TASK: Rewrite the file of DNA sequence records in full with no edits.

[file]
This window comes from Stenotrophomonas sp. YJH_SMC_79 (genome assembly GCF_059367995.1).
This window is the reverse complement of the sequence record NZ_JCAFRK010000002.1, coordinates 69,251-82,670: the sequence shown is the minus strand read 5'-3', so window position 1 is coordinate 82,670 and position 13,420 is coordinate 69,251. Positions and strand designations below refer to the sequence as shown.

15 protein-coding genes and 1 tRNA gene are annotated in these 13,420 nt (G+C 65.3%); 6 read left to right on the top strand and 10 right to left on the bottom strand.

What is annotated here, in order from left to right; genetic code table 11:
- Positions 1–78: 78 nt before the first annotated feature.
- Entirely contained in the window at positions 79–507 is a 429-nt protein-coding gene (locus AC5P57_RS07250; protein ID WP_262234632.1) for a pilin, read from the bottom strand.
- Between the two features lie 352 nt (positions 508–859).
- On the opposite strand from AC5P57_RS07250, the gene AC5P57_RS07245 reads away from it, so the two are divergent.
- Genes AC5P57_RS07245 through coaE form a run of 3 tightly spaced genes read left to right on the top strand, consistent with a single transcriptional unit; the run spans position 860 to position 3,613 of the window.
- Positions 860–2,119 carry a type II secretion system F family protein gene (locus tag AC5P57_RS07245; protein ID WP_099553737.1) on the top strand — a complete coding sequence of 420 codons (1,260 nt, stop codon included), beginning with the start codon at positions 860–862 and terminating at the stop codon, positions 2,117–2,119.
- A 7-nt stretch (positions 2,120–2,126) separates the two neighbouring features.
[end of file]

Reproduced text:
This window comes from Stenotrophomonas sp. YJH_SMC_79 (genome assembly GCF_059367995.1).
This window is the reverse complement of the sequence record NZ_JCAFRK010000002.1, coordinates 69,251-82,670: the sequence shown is the minus strand read 5'-3', so window position 1 is coordinate 82,670 and position 13,420 is coordinate 69,251. Positions and strand designations below refer to the sequence as shown.

15 protein-coding genes and 1 tRNA gene are annotated in these 13,420 nt (G+C 65.3%); 6 read left to right on the top strand and 10 right to left on the bottom strand.

What is annotated here, in order from left to right; genetic code table 11:
- Positions 1–78: 78 nt before the first annotated feature.
- Entirely contained in the window at positions 79–507 is a 429-nt protein-coding gene (locus AC5P57_RS07250; protein ID WP_262234632.1) for a pilin, read from the bottom strand.
- Between the two features lie 352 nt (positions 508–859).
- On the opposite strand from AC5P57_RS07250, the gene AC5P57_RS07245 reads away from it, so the two are divergent.
- Genes AC5P57_RS07245 through coaE form a run of 3 tightly spaced genes read left to right on the top strand, consistent with a single transcriptional unit; the run spans position 860 to position 3,613 of the window.
- Positions 860–2,119 carry a type II secretion system F family protein gene (locus tag AC5P57_RS07245; protein ID WP_099553737.1) on the top strand — a complete coding sequence of 420 codons (1,260 nt, stop codon included), beginning with the start codon at positions 860–862 and terminating at the stop codon, positions 2,117–2,119.
- A 7-nt stretch (positions 2,120–2,126) separates the two neighbouring features.